Wednesday, October 12, 2011


Last week 8 PCVs were staying together at a colleague’s house when three men with machetes broke in and demanded to be given all money and valuables. One male PCV was injured when he was hit across the back by the broad side of the machete, leaving a large welt. Reports were filed with the police and a guard was hired to make the house safer. Four nights later four PCVs (two who were there the first night) were staying in this same house because it’s near an airport and they were traveling. The same three men waited for the exact moment when the door wasn’t fully locked, knocked out the guard, broke in again wielding their machetes and took all valuables and money again. A situation like this is particularly terrifying because it’s clear that in both situations these men were watching these PCVs for a while, waiting for the opportune moment to break in. Even more terrifying is how brazen they were, marching into a house with multiple male PCVs, and then returning a few days later. It was an incredibly traumatic experience for these PCVs and we are all doing what we can to support them.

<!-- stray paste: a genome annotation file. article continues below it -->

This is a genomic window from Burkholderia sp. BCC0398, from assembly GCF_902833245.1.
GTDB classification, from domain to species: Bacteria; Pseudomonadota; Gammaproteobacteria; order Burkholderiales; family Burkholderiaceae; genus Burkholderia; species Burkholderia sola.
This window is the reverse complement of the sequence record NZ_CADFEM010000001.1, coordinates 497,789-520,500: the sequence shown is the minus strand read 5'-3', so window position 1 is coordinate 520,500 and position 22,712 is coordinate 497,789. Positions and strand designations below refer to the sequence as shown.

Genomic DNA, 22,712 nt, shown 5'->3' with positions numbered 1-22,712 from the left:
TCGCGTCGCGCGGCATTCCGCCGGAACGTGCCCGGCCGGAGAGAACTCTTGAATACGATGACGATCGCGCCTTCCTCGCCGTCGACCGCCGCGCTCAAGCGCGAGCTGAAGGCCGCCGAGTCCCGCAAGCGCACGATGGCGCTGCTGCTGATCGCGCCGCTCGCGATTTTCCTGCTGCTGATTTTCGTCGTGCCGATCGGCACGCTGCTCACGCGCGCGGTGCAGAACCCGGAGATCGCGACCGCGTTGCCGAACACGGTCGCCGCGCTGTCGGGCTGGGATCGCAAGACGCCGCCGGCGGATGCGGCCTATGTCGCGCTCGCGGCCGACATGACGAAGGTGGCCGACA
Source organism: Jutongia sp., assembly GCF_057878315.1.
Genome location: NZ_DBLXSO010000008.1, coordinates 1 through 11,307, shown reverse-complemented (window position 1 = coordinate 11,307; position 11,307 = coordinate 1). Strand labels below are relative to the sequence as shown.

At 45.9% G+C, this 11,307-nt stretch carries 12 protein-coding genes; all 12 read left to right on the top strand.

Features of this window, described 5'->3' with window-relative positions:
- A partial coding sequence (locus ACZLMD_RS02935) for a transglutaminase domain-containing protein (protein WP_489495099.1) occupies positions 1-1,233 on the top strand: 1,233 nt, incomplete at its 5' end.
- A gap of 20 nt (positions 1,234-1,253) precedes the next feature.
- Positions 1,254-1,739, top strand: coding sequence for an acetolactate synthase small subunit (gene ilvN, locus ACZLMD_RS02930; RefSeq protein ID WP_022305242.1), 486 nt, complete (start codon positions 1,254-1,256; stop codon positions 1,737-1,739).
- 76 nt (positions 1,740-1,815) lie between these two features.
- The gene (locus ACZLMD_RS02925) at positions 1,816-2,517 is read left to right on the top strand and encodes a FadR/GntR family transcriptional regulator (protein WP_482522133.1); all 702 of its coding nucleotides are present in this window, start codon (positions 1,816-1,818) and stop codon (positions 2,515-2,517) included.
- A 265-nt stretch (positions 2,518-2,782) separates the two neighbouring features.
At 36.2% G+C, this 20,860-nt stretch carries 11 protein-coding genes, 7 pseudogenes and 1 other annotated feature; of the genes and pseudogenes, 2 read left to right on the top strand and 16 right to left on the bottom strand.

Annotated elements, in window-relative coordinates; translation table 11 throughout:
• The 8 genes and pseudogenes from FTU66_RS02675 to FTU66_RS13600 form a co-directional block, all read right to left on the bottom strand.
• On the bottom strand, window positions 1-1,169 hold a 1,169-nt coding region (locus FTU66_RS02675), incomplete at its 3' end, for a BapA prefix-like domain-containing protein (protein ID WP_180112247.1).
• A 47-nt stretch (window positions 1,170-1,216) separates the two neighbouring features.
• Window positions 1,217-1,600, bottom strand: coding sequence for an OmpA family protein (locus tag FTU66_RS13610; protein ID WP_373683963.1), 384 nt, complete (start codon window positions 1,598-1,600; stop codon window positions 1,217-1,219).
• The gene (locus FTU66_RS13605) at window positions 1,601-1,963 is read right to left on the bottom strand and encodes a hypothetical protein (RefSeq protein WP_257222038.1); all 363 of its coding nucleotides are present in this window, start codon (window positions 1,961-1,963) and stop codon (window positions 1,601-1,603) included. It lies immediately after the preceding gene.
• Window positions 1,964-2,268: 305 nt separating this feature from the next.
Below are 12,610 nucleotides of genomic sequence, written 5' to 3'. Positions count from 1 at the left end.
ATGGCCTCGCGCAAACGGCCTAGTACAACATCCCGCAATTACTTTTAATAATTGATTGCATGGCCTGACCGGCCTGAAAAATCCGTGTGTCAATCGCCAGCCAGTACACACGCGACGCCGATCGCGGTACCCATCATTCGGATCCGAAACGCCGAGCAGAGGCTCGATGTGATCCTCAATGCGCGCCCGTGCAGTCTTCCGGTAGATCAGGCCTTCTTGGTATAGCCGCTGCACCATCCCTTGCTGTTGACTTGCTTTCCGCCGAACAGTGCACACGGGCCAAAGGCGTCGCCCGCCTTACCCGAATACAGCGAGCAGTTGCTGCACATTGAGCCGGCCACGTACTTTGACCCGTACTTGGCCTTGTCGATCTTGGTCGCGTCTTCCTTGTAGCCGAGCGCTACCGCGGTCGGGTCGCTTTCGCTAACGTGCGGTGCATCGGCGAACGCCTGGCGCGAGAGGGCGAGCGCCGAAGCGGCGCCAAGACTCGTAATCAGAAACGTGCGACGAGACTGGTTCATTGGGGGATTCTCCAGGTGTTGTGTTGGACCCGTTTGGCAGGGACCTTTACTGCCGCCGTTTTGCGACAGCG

Definitely not the most terrible effect of these events, but the one most pertinent to my life was that the REDES central region checkbook was stolen, including three unused checks inside. As the men were leaving it appeared they rifled through the bag, discarding what they didn’t want, thus many of our REDES receipts were collected on the side of the road, dirty and out of order. I went to the bank immediately that morning to cancel the stolen checks. We weren’t too certain that these guys would know what to do with a blank check, but we were nervous since they had stolen the entire book which was full of examples of how to fill one out and the necessary signature. Since the entire book had been stolen we didn’t know the numbers of the stolen checks, but the lady was sympathetic and helpful and, using the amount of the last check from that book we had written, was able to figure out the numbers of the checks that were stolen. I also attempted to flag the stolen checks so that, if these guys tried to cash one of them we would hopefully find out their names. The people at the bank didn’t seem to understand exactly what I was attempting to do, and it was made even more complicated by the fact that I was in Maputo, but the checks were stolen in a different city and would probably be cashed there. By the end I had convinced the man, but we’ll see if the system is good enough to notify someone in Maputo when a marked check is cashed.

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